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I'm trying to sort Chromes Bookmarks in alphabetical order with folders first and then urls

I have these classes (by Mr. Jason Grimme)

public class Bookmarks
    {
        public string Checksum { get; set; }
        public Root Roots { get; set; }
        public int Version { get; set; }
    }

    /// <summary>
    /// Contains 'folders' such as 'Bookmarks bar' and 'Other bookmarks'
    /// </summary>
    public class Root
    {
        public RootItem Bookmark_bar { get; set; }
        public RootItem Other { get; set; }

    }

    /// <summary>
    /// A folder of bookmarks
    /// </summary>
    public class RootItem
    {
        public List<Child> Children { get; set; }
        public string Date_added { get; set; }
        public string Date_modified { get; set; }
        public int Id { get; set; }
        public String Name { get; set; }
        public string Type { get; set; }
    }

    /// <summary>
    /// Contains information about a specific bookmark
    /// </summary>
    public class Child
    {
        public List<Child> Children { get; set; }
        public string date_added { get; set; }
        public int ID { get; set; }
        public string Name { get; set; }
        public String Type { get; set; }
        public Uri Url { get; set; }
    }

I using JavaScriptSerializer to deserialize and serialize the JSON file. The file is deserialized OK into the Bookmarks class structure.

Now I want to sort the the two lists RootItem.Children and Child.Children so that all folders comes first and then the urls all in alphabetical order.

How would I do this?

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2 Answers 2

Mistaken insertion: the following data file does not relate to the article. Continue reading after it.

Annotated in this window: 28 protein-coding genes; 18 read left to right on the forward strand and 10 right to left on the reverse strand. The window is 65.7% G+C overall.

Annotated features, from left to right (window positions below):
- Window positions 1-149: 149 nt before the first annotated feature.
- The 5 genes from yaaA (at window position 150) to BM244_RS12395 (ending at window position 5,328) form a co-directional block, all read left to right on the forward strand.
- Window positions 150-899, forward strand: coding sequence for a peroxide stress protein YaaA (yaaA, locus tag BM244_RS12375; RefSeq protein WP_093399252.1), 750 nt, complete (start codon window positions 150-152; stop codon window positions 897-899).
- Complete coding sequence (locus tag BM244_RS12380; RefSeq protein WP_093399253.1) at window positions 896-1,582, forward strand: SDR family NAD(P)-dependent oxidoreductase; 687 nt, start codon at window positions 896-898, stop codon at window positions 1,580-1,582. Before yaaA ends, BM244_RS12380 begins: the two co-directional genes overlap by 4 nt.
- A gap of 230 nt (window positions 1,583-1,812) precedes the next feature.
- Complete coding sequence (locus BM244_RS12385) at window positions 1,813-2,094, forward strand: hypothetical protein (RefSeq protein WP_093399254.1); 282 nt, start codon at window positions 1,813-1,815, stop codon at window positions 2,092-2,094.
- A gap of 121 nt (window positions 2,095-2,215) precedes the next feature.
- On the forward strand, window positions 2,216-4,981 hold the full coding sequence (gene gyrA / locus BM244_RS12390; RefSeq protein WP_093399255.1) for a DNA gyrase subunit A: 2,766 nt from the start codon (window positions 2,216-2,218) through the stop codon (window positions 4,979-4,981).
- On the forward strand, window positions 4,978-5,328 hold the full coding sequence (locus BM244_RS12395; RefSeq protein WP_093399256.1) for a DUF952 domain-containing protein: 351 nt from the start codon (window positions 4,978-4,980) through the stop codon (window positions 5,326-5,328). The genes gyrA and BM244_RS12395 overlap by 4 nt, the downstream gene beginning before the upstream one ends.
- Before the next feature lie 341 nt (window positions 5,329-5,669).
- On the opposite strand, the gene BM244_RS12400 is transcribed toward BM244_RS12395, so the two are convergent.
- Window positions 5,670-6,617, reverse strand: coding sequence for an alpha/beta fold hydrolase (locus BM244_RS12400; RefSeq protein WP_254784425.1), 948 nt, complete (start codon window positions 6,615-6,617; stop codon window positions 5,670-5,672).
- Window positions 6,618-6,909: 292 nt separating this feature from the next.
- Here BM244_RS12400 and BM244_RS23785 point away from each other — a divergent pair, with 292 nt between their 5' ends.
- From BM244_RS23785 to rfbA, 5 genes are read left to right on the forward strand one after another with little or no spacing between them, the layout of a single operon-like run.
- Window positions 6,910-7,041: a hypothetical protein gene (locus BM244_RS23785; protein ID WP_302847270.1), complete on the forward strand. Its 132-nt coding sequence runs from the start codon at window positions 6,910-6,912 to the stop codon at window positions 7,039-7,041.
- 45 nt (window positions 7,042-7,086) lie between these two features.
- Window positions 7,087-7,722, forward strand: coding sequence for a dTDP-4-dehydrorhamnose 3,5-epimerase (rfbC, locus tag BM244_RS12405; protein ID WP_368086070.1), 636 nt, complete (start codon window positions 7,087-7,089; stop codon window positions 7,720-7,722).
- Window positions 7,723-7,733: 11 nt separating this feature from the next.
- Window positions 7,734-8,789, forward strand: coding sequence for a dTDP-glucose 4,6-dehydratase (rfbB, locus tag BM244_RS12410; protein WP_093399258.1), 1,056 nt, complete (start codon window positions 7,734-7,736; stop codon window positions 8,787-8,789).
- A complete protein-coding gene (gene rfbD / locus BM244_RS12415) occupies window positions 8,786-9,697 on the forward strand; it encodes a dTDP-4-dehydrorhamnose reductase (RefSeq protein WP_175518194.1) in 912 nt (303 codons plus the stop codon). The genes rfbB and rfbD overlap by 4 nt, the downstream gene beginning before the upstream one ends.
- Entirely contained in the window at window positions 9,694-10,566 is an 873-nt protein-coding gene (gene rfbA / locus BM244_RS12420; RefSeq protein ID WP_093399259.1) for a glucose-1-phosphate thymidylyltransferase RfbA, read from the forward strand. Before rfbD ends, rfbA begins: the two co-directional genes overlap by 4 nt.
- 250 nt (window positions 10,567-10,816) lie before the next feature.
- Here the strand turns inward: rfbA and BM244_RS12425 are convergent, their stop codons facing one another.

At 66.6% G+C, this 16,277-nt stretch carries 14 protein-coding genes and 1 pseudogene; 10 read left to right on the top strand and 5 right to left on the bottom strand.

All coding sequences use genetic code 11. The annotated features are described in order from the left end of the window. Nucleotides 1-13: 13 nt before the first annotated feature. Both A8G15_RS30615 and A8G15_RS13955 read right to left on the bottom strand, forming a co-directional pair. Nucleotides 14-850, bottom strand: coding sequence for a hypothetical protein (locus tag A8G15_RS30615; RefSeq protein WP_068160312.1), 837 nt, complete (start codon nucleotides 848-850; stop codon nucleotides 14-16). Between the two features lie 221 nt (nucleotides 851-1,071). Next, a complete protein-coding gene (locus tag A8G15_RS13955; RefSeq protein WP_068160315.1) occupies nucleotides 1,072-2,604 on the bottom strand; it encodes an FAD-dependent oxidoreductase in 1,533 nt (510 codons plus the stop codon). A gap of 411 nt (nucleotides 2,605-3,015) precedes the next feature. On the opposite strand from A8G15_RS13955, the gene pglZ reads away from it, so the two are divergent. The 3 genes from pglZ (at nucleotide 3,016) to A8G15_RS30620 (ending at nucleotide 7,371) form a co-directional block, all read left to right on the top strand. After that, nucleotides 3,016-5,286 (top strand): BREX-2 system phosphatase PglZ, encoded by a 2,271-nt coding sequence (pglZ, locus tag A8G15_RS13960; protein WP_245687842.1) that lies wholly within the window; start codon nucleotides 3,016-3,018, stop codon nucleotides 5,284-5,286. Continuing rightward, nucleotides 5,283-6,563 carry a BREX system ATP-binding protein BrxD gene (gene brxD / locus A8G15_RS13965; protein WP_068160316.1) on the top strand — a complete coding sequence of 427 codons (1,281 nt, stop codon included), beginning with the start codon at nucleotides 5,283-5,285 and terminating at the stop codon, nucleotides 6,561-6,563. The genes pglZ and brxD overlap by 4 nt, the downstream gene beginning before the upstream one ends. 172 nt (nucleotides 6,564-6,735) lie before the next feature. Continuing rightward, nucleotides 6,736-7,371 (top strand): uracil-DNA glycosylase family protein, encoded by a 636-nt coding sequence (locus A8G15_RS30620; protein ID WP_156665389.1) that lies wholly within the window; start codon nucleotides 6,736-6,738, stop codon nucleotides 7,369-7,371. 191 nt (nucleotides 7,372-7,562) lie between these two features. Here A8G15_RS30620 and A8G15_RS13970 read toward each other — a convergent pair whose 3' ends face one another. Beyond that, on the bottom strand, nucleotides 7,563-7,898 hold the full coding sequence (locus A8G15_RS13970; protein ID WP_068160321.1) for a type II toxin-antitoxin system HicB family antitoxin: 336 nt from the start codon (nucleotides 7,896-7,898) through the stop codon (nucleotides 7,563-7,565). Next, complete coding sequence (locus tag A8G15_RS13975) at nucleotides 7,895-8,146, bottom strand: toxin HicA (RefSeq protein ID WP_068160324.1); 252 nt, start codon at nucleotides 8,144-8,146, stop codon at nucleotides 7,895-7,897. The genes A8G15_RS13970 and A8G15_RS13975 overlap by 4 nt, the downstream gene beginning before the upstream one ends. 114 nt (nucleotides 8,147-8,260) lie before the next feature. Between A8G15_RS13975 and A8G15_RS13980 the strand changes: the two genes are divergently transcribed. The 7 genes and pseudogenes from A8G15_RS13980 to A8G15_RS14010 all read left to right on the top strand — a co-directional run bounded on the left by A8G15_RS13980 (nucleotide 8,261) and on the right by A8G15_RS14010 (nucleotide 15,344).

Use List.Sort(Comparison<T> comparison) with a custom Comparison.

This is untested code since I don't have your deserialized structure, you might need to spice it up with some null handling if Child.ChildItem can be null.
I also assume that Child.Type tells if the bookmark is a folder or an URL. If not, just change the comparisson return child1.Type.CompareTo(child2.Type); to something that sorts by folder/url.

public void SortChildren(List<Child> childList)
{
    childList.Sort((child1, child2) =>
    {
        if (child1.Type == child2.Type)
        {
             // Sort by name
             return child1.Name.CompareTo(child2.Name);
        }
        else
        {
            // Sort the type. If this sorts in reverse, swap child1 and child2
            return child1.Type.CompareTo(child2.Type);
        }

    });
    // Sort children recursively
    foreach(var child in childList)
    {
        SortChildren(child.Children);
    }
}

Start the sorting with

SortChildren(Root.Other.Children);

Edit
A more simple example of list sorting is

List<int> myInts = new List<int>{1,5,4,3,2};
myInts.Sort(); // default comparer
myInts.Sort((i1, i2) => { return i2.CompareTo(i1); }); // custom "reverse" comparison
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OK, you need to explain a bit more... Where should I put the SortChildren function? And since it doesn't return anything I'm guessing that the original list will be sorted? –  Andis59 Oct 29 '11 at 17:48
    
You can put SortChildren in whatever class you like. Yes it will sort the original lists. Check the documentation link at the top. –  Albin Sunnanbo Oct 29 '11 at 17:52
    
Is there a specific part that is hard to understand? –  Albin Sunnanbo Oct 29 '11 at 17:54
    
I'm feeling really stupid right now... As I understand it, In the sample on MSDN you create an IComparer class which has the Compare method which does the compare. Then you call List.Sort() with this comparer. This makes sense to me, but I don't see where your method SortChildren fits in? I would like to be able to have a Bookmarks object and call myBookmarks.Sort(); and get all the List<Child> sorted... –  Andis59 Oct 29 '11 at 18:53
    
There are two ways to create a custom sort. 1) Implement IComparer, in this case on Child. 2) Create a method that takes two parameters of the type you want to sort and returns an int. I have done no 2 and implemented the method as lambda expression instead of an explicit method. –  Albin Sunnanbo Oct 29 '11 at 19:03

If you want them all in the same list, then you have to create an object with the properties you need, like e.g. MyListItem.

I think referencing System.Linq; and then you can do a getter that select Children.Select(c => new MyListItem( Name = c.Name, etc ).
You can then do the same for the urls but append .OrderBy(c => c.Url);
Finally you can add the last list to the first, using ToList() and Append.

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